Upgrading an older property to the same standard as a new build home would cost homeowners more than £50,000, according to new research from the Home Builders Federation (HBF).
The data, which was compiled for New Homes Week, shows that the list of potential upgrades that need to be carried out when people move into older properties can soon mount up, with everything from insulation to new windows and doors being significant outlays.
In total, the cost of bringing an older property up to the same standard of finish and functionality they could expect from a new build home is £51,643.
The most expensive outlay is wiring, which costs an average of £8,850, followed by a new kitchen, which costs around £7,900.
Installing central heating costs £6,185, plastering the house comes to £5,240, while new windows and doors can set homeowners back around £4,900.
Outside the property, external rendering costs around £4,175 and roofing work comes to £4,000, while guttering can total £690.
Other improvements inside include a new bathroom (£3,800), flooring (£2,626) and general decoration (£2,500).
Another key concern for older properties is energy efficiency; in addition to new windows and doors, installing new insulation costs around £775, all of which comes to £51,643 – but the outgoings do not stop there.
Research shows that just 26 per cent of second hand homes achieve an energy efficiency rating of A to C, while 94 per cent of new homes built in 2016 achieved this rating, meaning the increased outgoings often continue for owners of older properties even after carrying out work.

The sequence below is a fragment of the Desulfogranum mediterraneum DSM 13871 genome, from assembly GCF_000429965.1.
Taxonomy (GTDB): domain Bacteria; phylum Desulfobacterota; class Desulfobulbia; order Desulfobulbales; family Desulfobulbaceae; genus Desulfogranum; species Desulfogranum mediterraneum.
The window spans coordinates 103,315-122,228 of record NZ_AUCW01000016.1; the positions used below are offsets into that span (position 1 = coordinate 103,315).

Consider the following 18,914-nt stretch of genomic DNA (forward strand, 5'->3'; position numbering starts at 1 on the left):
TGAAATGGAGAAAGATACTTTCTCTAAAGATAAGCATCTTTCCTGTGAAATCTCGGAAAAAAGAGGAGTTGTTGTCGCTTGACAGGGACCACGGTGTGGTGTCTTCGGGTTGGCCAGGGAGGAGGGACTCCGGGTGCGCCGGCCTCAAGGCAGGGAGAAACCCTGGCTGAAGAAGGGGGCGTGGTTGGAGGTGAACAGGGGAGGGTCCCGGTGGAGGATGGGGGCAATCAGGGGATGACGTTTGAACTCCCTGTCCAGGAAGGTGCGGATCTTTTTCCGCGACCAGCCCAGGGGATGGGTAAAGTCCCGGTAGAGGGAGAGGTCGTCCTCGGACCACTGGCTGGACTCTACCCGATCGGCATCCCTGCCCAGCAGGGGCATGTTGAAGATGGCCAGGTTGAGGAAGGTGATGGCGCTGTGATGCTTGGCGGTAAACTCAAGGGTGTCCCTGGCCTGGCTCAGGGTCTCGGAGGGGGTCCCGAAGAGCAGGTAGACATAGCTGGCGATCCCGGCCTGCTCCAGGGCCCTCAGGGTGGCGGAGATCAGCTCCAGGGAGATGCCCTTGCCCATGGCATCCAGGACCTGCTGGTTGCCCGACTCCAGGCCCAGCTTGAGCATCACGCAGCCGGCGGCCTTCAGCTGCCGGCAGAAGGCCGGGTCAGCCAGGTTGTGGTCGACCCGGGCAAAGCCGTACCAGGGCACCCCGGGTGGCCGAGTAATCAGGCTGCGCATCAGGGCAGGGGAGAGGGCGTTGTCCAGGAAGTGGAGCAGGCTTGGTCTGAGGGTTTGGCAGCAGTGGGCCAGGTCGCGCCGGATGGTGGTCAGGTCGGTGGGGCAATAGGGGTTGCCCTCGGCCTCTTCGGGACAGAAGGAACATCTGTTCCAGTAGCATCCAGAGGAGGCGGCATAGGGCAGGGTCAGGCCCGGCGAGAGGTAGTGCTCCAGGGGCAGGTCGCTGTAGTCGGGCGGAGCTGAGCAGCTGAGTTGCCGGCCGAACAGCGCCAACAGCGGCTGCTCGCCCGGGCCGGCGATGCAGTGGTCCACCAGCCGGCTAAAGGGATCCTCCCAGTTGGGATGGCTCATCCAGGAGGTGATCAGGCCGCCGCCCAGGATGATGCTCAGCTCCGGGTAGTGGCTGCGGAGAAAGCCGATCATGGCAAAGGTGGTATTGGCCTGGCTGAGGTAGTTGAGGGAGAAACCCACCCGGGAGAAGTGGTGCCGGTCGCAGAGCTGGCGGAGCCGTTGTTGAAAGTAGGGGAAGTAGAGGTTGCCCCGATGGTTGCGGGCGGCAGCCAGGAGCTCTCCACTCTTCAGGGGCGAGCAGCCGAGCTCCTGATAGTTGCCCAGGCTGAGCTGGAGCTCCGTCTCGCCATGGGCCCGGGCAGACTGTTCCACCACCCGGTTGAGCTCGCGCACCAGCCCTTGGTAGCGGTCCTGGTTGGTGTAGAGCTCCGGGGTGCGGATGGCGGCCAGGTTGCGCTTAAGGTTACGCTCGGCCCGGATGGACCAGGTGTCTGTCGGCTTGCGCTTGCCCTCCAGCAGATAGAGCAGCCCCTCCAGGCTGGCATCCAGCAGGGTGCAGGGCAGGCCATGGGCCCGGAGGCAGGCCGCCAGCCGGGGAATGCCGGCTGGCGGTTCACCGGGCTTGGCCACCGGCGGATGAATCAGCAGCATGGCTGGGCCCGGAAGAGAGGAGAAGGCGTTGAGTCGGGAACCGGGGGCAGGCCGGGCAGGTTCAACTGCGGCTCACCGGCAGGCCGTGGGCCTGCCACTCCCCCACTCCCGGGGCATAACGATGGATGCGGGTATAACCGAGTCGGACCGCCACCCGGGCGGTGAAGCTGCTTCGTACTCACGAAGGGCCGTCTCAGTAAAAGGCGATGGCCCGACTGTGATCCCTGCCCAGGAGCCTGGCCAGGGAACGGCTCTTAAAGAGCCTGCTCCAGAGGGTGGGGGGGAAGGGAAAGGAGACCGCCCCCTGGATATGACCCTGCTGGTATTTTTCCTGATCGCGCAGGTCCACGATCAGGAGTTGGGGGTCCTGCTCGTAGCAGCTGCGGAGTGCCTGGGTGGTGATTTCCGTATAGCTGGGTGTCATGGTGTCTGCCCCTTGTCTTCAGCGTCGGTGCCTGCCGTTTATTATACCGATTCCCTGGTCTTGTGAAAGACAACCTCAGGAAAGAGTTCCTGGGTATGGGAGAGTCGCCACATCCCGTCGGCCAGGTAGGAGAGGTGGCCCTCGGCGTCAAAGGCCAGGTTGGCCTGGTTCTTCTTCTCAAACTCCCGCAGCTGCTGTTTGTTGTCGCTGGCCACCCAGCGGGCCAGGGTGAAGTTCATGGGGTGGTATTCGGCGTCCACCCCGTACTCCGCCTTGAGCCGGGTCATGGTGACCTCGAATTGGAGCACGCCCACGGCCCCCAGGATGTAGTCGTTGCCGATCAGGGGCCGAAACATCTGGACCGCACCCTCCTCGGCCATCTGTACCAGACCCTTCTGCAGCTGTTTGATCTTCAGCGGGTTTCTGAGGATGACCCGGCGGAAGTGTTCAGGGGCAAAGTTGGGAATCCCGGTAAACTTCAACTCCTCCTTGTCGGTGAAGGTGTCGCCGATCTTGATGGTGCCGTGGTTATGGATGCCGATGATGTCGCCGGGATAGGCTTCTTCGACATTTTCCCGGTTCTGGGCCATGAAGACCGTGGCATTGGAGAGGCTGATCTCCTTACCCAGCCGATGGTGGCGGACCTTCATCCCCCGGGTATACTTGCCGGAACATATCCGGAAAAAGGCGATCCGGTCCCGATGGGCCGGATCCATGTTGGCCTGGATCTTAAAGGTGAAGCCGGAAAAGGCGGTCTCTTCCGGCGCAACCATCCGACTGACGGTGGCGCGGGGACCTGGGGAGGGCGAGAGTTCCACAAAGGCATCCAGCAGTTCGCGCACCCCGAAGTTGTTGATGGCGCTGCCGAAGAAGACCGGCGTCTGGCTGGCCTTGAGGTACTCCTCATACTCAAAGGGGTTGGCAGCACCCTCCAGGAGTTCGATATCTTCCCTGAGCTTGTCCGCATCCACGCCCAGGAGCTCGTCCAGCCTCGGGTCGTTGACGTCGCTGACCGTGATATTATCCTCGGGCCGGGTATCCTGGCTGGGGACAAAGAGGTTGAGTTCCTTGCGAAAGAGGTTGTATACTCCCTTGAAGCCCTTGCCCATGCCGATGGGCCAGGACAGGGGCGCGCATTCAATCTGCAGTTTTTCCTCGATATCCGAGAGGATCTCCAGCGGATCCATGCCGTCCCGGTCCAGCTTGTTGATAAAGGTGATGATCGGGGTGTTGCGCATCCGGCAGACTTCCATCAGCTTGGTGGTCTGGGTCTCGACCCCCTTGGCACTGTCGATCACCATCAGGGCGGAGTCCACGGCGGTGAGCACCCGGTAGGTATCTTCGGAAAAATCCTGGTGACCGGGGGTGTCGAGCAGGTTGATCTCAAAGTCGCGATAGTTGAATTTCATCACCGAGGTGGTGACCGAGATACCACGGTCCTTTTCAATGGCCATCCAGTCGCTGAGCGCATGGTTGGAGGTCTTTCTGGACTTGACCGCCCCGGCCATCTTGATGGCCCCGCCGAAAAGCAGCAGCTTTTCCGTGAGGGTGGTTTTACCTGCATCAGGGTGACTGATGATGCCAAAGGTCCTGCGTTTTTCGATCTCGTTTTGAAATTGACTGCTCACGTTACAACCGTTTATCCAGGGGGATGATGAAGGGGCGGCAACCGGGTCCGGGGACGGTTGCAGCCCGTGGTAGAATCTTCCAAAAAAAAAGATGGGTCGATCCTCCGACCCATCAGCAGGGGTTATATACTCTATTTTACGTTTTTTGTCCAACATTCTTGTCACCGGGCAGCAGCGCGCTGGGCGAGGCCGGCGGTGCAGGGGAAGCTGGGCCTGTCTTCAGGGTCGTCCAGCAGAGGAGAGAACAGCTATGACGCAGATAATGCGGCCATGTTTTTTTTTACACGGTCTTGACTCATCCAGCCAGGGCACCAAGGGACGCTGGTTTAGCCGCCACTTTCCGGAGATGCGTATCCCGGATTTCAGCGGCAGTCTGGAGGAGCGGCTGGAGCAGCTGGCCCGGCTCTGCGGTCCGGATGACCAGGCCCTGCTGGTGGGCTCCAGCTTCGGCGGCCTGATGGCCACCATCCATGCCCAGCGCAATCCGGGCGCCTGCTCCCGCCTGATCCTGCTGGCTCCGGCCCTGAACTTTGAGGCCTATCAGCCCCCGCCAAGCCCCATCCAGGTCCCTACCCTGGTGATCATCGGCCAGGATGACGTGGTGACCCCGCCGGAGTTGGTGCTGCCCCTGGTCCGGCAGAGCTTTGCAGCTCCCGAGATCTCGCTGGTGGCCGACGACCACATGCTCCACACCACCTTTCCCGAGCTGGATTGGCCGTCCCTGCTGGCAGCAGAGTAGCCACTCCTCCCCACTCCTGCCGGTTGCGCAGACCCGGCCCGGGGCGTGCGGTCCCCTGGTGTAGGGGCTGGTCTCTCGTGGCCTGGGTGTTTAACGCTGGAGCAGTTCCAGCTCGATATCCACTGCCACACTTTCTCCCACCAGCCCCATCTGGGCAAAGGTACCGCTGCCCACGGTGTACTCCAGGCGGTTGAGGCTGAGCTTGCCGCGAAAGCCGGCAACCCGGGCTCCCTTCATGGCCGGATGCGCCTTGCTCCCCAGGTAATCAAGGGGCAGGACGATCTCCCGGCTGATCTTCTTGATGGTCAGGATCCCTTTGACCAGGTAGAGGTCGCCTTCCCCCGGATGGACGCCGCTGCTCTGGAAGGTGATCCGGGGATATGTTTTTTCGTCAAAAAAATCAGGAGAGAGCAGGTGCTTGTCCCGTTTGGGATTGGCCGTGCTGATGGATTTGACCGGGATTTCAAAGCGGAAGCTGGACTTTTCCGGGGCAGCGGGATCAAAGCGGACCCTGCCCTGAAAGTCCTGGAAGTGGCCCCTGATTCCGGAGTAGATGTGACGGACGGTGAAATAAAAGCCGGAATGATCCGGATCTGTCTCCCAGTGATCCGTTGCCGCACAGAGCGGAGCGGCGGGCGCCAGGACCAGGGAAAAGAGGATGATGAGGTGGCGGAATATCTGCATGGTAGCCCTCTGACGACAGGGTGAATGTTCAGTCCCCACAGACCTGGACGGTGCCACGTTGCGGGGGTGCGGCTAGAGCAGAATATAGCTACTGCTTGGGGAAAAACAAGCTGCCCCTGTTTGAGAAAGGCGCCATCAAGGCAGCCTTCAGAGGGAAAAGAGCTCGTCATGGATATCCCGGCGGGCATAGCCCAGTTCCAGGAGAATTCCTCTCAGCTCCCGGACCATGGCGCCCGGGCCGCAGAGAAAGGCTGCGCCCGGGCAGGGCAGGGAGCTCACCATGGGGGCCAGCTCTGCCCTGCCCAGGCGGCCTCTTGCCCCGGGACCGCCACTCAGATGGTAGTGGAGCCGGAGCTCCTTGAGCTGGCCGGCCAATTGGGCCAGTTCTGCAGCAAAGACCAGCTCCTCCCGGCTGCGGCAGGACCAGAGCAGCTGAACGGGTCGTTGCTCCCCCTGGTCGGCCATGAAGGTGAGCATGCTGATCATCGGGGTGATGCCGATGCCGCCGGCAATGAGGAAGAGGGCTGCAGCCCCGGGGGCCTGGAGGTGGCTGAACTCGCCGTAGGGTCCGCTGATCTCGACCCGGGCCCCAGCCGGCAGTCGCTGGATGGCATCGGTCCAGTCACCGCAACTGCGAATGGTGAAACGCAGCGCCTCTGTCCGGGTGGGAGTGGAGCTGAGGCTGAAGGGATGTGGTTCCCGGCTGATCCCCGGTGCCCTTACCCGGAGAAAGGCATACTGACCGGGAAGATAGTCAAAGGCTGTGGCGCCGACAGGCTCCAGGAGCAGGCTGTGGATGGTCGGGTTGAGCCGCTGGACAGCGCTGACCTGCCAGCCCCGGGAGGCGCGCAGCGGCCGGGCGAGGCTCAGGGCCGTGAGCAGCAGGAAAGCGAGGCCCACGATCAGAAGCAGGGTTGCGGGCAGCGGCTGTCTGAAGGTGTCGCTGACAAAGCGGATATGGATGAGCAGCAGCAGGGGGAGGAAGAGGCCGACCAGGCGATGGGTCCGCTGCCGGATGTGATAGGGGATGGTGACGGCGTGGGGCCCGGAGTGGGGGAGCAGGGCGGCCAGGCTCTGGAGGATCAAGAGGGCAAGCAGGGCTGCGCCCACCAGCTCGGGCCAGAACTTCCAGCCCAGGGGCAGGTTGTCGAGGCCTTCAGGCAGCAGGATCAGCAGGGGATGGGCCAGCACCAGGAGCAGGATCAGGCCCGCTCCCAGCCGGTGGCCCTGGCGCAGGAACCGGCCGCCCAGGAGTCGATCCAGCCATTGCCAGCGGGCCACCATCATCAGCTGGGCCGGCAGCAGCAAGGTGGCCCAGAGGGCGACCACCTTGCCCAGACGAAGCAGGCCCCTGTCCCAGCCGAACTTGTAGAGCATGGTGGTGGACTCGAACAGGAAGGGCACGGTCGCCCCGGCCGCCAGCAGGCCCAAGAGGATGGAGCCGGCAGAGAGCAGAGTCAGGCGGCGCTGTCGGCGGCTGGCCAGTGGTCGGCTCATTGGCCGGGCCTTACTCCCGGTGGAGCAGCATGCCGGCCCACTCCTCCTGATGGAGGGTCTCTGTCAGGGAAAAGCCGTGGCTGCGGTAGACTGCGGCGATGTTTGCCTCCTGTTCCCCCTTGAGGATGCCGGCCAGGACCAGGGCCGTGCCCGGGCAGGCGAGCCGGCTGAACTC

Mark Mitchell, Group Operating Officer at Avant Homes, said: “£50,000 is a lot of money, but when the time taken to carry out the work and the associated disruption to the property is taken into account, the cost of upgrading an existing property can be even higher.
“Buying a new build Avant home provides confidence from the outset and, perhaps most importantly, peace of mind. Not only do they have exceptional brand new fixtures, fittings and appliances as standard, but a ten-year structural warranty – all of which are concerns for those who buy an older home.”
Stewart Baseley, executive chairman of the HBF, said it is clear that buyers of new homes enjoy a “huge number” of benefits compared with those who purchase an existing property.
He added: “This report helps to highlight the hidden savings that buyers of new build homes make. While most people have a budget put aside to get the little jobs done, costs soon add up when you need to replace a bathroom or a kitchen.”
“The new research emphasises just how much new build home buyers really get for their money.”